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INVESTING
26 July 2019

Municipals and Responsible Investing—A Natural Fit

By Thea Okin

Responsible investing, when combined with strong performance, is a powerful way to impact society while meeting investors’ specific goals. It can be a true win-win situation.

Environmental, social and governance (ESG) factors are most often cited as the criteria for socially conscious investors to assess potential investments. Typically, corporations are judged on their ability to improve upon or mitigate environmental impacts, foster a healthy society or exemplify fair and transparent managerial practices. While these criteria are often applied to equities or corporate bonds, we strongly believe that the municipal bond market offers a natural fit for responsible investing.

Municipal bonds form the cornerstone of infrastructure investing in the US. Moody’s reports that over $800 billion of municipal infrastructure debt is outstanding, much of it dedicated to funding environmentally sound projects including efficient, renewable power resources, clean water, sustainable waste management and eco-friendly transportation systems. Officially designated as “green bonds,” this important subset of infrastructure debt targets climate change mitigation and is becoming a fixture in the marketplace. According to the Climate Bonds Initiative’s 2018 Green Bond Market Summary.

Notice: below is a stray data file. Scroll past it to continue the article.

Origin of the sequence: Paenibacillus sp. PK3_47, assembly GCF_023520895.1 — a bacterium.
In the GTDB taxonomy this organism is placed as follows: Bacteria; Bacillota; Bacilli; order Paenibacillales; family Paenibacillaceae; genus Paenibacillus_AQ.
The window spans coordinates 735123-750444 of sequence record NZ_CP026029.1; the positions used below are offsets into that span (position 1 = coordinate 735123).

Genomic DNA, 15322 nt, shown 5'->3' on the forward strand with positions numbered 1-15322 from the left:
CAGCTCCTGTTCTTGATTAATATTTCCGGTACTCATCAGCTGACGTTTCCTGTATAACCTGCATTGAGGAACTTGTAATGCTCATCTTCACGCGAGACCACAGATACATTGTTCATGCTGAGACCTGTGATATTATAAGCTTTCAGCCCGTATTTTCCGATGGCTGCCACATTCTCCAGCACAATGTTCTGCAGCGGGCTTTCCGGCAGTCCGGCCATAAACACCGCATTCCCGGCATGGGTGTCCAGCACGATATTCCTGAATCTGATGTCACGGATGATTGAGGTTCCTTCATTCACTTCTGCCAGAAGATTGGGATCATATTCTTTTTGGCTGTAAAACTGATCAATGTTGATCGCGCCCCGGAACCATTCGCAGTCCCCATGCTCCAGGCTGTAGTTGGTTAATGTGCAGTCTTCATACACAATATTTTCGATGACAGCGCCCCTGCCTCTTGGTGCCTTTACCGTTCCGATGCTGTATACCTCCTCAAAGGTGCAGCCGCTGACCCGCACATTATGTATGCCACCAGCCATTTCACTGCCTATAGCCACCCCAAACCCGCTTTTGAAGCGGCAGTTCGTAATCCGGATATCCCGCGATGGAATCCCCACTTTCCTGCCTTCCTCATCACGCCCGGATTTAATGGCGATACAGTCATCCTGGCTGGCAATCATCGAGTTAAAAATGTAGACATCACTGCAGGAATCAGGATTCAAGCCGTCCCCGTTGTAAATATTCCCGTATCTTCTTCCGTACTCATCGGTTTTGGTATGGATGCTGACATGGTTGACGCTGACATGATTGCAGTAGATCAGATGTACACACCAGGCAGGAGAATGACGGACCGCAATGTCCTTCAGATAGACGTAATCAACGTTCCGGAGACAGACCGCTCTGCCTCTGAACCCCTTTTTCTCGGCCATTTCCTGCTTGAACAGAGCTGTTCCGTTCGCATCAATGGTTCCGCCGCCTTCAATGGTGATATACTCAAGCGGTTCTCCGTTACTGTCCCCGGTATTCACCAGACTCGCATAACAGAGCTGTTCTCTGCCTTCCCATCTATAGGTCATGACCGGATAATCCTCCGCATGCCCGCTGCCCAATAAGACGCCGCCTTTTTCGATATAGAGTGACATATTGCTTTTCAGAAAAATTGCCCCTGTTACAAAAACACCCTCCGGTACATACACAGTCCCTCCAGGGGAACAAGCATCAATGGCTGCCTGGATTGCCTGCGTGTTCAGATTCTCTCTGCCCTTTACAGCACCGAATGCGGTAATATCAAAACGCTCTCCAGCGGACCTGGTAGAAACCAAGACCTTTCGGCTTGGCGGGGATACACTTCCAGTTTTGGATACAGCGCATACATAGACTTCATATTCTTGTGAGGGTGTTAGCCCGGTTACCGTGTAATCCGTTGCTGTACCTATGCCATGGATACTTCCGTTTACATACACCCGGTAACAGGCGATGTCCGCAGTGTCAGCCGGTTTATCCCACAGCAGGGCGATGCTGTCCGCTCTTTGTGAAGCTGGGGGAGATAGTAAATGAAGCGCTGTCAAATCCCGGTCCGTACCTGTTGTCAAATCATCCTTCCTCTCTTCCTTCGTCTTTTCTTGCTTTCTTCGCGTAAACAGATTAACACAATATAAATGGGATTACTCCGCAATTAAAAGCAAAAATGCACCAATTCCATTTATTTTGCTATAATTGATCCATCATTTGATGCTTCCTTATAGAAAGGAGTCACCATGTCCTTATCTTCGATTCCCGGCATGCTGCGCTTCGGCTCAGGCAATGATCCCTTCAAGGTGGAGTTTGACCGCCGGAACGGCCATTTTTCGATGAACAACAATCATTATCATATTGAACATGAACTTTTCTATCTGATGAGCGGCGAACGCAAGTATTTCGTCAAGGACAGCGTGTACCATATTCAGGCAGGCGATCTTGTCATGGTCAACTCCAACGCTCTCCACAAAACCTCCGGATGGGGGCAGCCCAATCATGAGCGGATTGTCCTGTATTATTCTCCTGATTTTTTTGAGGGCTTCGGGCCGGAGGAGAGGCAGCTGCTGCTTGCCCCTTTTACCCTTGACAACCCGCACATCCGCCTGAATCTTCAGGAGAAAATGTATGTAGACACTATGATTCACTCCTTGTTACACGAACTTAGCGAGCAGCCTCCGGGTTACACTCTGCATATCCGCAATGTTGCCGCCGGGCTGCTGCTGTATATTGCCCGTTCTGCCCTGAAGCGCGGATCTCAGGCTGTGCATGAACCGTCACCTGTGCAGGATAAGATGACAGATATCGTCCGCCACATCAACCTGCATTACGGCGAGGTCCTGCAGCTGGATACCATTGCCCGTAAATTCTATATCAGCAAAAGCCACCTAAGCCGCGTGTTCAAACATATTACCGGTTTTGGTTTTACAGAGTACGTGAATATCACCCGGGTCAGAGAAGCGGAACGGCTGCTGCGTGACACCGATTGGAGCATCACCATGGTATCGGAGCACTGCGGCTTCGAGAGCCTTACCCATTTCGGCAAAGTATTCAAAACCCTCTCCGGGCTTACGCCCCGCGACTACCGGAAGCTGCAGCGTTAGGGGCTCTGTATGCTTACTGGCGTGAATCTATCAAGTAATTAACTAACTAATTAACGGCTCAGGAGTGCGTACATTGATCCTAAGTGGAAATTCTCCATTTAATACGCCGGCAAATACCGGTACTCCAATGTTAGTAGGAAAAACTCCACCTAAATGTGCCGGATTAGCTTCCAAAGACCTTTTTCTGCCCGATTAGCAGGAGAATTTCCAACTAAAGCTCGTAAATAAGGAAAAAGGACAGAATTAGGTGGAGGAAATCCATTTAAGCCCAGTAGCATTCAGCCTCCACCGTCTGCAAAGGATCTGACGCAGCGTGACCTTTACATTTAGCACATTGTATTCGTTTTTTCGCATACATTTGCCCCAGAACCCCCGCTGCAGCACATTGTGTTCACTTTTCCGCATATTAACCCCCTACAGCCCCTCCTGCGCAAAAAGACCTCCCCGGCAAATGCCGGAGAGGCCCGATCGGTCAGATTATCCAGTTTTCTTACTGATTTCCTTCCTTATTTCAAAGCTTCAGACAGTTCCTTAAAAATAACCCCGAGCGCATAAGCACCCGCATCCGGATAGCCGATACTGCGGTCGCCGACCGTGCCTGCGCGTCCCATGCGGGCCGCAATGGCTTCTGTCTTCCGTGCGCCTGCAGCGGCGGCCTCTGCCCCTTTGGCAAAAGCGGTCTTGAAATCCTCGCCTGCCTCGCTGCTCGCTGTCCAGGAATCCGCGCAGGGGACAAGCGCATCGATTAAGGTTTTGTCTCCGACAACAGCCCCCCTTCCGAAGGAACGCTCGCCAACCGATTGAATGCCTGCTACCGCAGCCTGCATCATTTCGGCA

Global issuance reached $167 billion in 2018—a 15-fold jump since 2013. Last year 20% of that total flowed from the US; looking ahead, the municipal market is expected to play a leading role in this sector’s growth.

Municipal bonds are also instrumental in financing social infrastructure. Very often, every time a school is built, affordable or senior housing developed, or a university or not-for-profit hospital project completed, municipal bonds are employed. In 2018, $134 billion of debt was issued for these purposes, per Bond Buyer’s annual publication of market statistics. Not only does the goal of the project itself contribute to the social good, but so do the rules and regulations governing labor relations, which promote fairness and diversity among project contractors.

Analysis of governance plays a critical role when investing in the corporate and municipal worlds. Policies and regulations implemented by city councils or non-profit boards can be measured for effectiveness in promoting transparency and stability. Most governmental entities provide regular disclosures and timely audits as required by the Municipal Securities Rulemaking Board (MSRB); non-compliance is publicly reported. Employment and financial policies are routinely disseminated to the public. Citizens’ groups overseeing government practices from small villages to the largest cities provide checks on management. Ultimately, governance is judged by the public through voting power. The public nature of municipalities within the US enables a clear assessment of governance-related risks.